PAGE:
Downtown Stanford restaurant has 'Main Street, Mayberry' atmosphere

October 27, 2003|EMILY BURTON

STANFORD - Stepping through the heavy glass doors into Gabriel's Diner, familiar faces nodding in your direction, is like stepping onto Main Street, Mayberry. It is a young restaurant with small-town charm that has become a community gathering place and a classic spot to find made-from-scratch, home-cooked meals.

Robbie Perry, owner and operator, said Gabriel's was a community staple and would continue to grow while keeping its nostalgic atmosphere.

"We've bought new equipment, new uniforms, hired new cooks. We've also started making deliveries," said Perry. "I like to think that we really try to find out what they (the guest) wants."

Perry said the diner also contributed to the community by helping to sponsor the Lincoln County Junior Miss pageant, the American Legion and the Fair Board. They provide meeting space for the Stanford Lion's Club, fund-raising Gospel sings for several local civic organizations and family gatherings like birthday parties and anniversaries.


In addition to occasional live entertainment, Gabriel's shelves of homemade pies, made fresh daily, always attract a crowd. Among the rows of sweet delights sit classics like lemon and butterscotch as well as new favorites like peanut butter and Butterfingers.

"Peanut butter pie is everybody's favorite, we sell it like crazy," said Perry.

The diner also offers vintage dishes Mom used to make, such as golden beef casserole, meatloaf and chicken and dumplings. Even the coleslaw is prepared fresh by chief chef Brenda McPherron, Perry's mother.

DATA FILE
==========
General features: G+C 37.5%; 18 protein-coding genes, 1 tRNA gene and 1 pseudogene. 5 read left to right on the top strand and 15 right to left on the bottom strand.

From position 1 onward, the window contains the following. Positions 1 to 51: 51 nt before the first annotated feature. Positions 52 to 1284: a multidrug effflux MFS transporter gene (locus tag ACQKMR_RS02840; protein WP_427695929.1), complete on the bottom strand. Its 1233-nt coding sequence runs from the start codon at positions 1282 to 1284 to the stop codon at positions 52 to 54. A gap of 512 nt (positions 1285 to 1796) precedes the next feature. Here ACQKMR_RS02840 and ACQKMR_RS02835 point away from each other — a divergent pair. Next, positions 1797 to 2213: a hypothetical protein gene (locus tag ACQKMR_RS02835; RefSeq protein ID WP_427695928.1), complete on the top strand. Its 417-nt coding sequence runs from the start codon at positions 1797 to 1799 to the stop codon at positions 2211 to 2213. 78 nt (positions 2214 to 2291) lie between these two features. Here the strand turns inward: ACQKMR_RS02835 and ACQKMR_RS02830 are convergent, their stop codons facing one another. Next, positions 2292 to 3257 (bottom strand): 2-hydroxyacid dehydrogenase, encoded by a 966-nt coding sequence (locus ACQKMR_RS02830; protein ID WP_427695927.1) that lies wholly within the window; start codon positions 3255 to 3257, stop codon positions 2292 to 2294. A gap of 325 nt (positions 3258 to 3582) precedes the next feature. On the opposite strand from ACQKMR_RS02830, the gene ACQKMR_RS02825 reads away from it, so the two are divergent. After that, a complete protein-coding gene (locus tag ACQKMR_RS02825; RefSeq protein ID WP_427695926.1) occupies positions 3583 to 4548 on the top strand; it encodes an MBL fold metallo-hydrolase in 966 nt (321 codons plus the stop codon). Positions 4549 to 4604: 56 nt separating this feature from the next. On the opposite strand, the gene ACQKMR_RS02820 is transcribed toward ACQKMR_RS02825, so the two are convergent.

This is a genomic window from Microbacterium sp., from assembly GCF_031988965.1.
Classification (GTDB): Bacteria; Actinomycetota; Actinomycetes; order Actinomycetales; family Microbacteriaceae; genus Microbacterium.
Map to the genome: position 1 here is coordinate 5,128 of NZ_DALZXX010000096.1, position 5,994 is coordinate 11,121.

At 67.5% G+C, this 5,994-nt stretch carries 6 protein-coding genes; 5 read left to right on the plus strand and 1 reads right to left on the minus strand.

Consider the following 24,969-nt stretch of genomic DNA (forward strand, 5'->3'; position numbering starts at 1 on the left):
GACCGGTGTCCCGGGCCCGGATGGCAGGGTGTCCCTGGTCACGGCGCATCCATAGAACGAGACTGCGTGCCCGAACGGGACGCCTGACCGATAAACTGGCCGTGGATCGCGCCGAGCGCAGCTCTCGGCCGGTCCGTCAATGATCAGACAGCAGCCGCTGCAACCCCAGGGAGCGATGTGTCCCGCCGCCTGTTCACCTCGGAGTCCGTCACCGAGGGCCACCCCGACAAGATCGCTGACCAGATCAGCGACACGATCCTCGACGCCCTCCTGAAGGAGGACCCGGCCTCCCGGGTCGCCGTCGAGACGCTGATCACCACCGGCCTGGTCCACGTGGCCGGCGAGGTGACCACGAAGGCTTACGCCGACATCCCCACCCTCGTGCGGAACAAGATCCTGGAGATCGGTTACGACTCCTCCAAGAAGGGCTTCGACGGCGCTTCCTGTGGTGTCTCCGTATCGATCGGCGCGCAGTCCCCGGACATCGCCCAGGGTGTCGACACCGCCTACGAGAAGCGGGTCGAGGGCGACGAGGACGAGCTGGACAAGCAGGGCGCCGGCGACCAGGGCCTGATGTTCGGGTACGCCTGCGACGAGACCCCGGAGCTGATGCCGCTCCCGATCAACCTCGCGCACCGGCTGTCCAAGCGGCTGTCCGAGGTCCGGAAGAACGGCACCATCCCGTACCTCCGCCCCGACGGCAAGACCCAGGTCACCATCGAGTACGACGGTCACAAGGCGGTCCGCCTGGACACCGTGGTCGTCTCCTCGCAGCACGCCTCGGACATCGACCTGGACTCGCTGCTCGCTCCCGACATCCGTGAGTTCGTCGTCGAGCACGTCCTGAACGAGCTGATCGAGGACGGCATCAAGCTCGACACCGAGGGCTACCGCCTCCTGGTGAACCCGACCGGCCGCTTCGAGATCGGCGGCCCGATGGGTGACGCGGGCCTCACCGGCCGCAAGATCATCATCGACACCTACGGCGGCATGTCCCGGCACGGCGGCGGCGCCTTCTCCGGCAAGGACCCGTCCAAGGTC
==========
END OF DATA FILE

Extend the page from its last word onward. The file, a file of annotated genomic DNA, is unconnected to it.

"Everybody you talk to says it's (the food) delicious. It's all home-cooked, that's the difference," said McPherron.

Those talking of their Gabriel's dining experience include local businessmen, service organization members and public officials. Civic organizations meet at the large round tables over lunches of burgers and sweet tea and Mayor Eddie Carter can often be seen eating Friday's fish lunch behind the restaurant's wide glass window.

"I think they have good food and good service, and it's close by. It's a good asset to our downtown. Actually, (Gabriel's and) Coleman's sandwich shop are both very much needed to downtown. They complement each other," said Carter.

As one of the only restaurants downtown, Gabriel's has contributed to the Stanford Main Street revitalization efforts by enticing consumers back to the heart of Stanford, providing convenient meals for those working in the downtown area.

"It's the only restaurant downtown now. It's really a great asset to people working there," said Carter.

The hungry job force at Gabriel's varies from white-collar employees to no-collar workers, some visiting their home town and some just looking for coffee and conversation.

"We have a lot of families on Sundays, and teenagers after school in the afternoons. It's very well rounded," said Victoria King, one of Gabriel's eight waitresses.

Michael Elkins and Kevin Kirkpatrick ate at a booth late Wednesday morning, saying they returned to Gabriel's for the waffle fries

"The ice cream and bacon cheeseburger was delicious too," said Elkins.

"The scenery's great. I think It's kind of neat in here," sad Kirkpatrick.

The scenery includes nostalgic memorabilia from the era of Sinclair fuel and glass-bottled Cokes. In a glass case sit empty bottles of Crab Orchard Blended Whisky and Crab Orchard mineral water, below a collection of mint condition Hot Wheels cars. On the walls hangs vintage signs and old musical instruments.

Its focus on the past will not hinder future plans for Gabriel's, said Perry, who foresees an additional Gabriel's in Danville one day. Gabriel's will also continue to hold social events like Tuesday night kiddy night and gospel sings.

It is this strong sense of community, paired with staff that treat you like family, that makes Gabriel's an intricate part of Stanford's Main street. After less than two years of business, it still feels, and smells, like Grandma's kitchen on a Sunday afternoon.

"It's a little different atmosphere," said Perry. "They're going to get great food, and great service, at a great price."

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